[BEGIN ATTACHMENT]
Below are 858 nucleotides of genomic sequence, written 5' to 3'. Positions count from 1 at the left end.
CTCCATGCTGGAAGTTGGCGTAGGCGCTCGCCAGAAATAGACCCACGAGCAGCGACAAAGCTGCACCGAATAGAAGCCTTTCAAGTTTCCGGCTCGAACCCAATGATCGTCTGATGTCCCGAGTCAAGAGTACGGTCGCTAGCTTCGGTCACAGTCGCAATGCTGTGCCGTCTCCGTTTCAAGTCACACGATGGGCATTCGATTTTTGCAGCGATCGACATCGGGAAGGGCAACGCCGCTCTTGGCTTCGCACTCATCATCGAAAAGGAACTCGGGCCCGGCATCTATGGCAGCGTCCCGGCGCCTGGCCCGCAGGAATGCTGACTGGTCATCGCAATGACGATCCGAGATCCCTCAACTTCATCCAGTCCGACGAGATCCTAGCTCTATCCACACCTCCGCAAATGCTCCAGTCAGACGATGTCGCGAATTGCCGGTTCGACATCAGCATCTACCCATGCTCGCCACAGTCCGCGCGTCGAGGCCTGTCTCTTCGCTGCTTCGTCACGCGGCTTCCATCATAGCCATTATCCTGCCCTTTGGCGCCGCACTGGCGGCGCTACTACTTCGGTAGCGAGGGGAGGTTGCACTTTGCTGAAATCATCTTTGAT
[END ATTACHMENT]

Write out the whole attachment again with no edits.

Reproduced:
Below are 858 nucleotides of genomic sequence, written 5' to 3'. Positions count from 1 at the left end.
CTCCATGCTGGAAGTTGGCGTAGGCGCTCGCCAGAAATAGACCCACGAGCAGCGACAAAGCTGCACCGAATAGAAGCCTTTCAAGTTTCCGGCTCGAACCCAATGATCGTCTGATGTCCCGAGTCAAGAGTACGGTCGCTAGCTTCGGTCACAGTCGCAATGCTGTGCCGTCTCCGTTTCAAGTCACACGATGGGCATTCGATTTTTGCAGCGATCGACATCGGGAAGGGCAACGCCGCTCTTGGCTTCGCACTCATCATCGAAAAGGAACTCGGGCCCGGCATCTATGGCAGCGTCCCGGCGCCTGGCCCGCAGGAATGCTGACTGGTCATCGCAATGACGATCCGAGATCCCTCAACTTCATCCAGTCCGACGAGATCCTAGCTCTATCCACACCTCCGCAAATGCTCCAGTCAGACGATGTCGCGAATTGCCGGTTCGACATCAGCATCTACCCATGCTCGCCACAGTCCGCGCGTCGAGGCCTGTCTCTTCGCTGCTTCGTCACGCGGCTTCCATCATAGCCATTATCCTGCCCTTTGGCGCCGCACTGGCGGCGCTACTACTTCGGTAGCGAGGGGAGGTTGCACTTTGCTGAAATCATCTTTGAT